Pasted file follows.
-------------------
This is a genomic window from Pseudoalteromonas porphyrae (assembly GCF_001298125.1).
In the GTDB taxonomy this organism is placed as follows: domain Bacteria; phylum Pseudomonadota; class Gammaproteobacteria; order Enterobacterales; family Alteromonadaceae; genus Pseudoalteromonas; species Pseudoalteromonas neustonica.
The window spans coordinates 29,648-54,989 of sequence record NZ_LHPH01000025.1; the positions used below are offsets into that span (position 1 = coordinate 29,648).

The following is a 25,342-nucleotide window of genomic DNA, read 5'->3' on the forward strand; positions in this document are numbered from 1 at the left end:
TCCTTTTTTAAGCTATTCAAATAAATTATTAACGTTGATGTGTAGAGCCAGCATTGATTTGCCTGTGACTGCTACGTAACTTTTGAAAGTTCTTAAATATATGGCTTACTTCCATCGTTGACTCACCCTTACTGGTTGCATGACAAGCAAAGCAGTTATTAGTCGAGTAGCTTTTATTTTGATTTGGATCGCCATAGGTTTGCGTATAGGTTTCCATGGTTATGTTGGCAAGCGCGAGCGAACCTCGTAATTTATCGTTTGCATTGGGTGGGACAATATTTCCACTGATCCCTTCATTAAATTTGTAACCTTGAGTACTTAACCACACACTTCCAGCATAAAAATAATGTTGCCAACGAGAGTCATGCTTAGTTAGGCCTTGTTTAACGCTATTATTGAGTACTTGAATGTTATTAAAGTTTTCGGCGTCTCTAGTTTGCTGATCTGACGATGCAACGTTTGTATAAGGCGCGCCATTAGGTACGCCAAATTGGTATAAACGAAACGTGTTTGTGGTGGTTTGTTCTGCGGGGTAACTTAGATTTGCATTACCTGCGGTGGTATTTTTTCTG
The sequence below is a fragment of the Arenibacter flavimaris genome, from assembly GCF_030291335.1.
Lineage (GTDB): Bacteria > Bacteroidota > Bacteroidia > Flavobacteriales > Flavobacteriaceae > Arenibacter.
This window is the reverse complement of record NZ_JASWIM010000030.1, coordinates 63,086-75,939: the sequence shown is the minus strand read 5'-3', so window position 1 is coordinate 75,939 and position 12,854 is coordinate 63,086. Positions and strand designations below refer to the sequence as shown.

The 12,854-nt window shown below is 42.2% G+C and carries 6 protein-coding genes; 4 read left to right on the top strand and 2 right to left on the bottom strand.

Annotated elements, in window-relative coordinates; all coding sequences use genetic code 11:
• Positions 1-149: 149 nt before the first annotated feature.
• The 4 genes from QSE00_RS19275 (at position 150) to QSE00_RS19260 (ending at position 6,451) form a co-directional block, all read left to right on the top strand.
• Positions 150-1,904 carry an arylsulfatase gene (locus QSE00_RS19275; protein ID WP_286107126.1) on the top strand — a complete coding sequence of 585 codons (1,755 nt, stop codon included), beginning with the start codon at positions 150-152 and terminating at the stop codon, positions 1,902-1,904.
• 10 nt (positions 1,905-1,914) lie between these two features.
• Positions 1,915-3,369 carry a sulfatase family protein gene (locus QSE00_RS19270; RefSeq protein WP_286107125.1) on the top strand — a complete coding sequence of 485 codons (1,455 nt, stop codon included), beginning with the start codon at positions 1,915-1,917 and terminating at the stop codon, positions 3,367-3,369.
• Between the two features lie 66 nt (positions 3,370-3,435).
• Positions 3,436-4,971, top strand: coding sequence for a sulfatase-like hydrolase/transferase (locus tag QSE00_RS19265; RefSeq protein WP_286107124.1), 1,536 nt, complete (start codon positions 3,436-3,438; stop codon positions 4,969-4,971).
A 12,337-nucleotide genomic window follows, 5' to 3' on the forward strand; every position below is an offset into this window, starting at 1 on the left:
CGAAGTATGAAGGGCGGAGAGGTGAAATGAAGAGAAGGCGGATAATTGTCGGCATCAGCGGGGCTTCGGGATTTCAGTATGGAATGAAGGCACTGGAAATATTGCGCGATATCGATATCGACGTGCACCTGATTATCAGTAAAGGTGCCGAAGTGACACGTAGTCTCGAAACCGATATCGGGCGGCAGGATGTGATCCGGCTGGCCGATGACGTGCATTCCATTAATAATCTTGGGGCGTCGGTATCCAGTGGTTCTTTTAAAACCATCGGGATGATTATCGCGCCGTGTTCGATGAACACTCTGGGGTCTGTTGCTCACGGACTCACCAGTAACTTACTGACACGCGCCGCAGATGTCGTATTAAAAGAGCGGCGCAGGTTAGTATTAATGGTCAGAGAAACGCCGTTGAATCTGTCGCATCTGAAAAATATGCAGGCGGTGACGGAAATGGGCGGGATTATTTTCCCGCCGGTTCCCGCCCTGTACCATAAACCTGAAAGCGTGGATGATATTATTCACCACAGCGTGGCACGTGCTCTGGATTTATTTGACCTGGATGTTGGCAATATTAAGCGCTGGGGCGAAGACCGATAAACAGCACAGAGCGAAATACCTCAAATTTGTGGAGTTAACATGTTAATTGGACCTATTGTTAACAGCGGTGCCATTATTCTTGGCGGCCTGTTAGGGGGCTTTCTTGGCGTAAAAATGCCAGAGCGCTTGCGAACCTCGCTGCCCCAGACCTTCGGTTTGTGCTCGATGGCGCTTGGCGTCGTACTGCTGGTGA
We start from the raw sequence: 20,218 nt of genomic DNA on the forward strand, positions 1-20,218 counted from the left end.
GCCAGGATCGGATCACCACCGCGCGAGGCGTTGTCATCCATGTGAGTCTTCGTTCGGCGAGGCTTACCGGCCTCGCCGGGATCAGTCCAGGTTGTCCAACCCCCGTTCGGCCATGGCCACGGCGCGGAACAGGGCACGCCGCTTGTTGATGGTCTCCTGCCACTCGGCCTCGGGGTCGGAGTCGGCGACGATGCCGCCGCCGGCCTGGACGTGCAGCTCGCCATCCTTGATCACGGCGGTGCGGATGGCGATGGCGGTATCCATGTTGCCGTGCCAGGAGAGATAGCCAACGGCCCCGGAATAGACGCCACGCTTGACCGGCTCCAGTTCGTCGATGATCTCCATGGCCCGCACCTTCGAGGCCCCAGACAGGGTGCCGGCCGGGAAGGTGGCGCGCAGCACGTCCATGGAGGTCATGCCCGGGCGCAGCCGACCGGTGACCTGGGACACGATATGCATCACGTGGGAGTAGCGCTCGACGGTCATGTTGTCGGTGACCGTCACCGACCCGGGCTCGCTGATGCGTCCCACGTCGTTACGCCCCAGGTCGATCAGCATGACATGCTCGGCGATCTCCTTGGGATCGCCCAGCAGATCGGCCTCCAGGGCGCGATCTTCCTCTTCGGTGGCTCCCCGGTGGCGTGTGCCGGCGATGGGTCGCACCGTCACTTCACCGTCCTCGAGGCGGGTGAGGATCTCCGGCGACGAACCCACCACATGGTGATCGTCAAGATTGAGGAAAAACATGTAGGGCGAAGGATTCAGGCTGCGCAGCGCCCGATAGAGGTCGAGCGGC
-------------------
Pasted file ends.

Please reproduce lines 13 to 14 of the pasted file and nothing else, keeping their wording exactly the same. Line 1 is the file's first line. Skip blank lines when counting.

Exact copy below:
• Positions 150-1,904 carry an arylsulfatase gene (locus QSE00_RS19275; protein ID WP_286107126.1) on the top strand — a complete coding sequence of 585 codons (1,755 nt, stop codon included), beginning with the start codon at positions 150-152 and terminating at the stop codon, positions 1,902-1,904.
• 10 nt (positions 1,905-1,914) lie between these two features.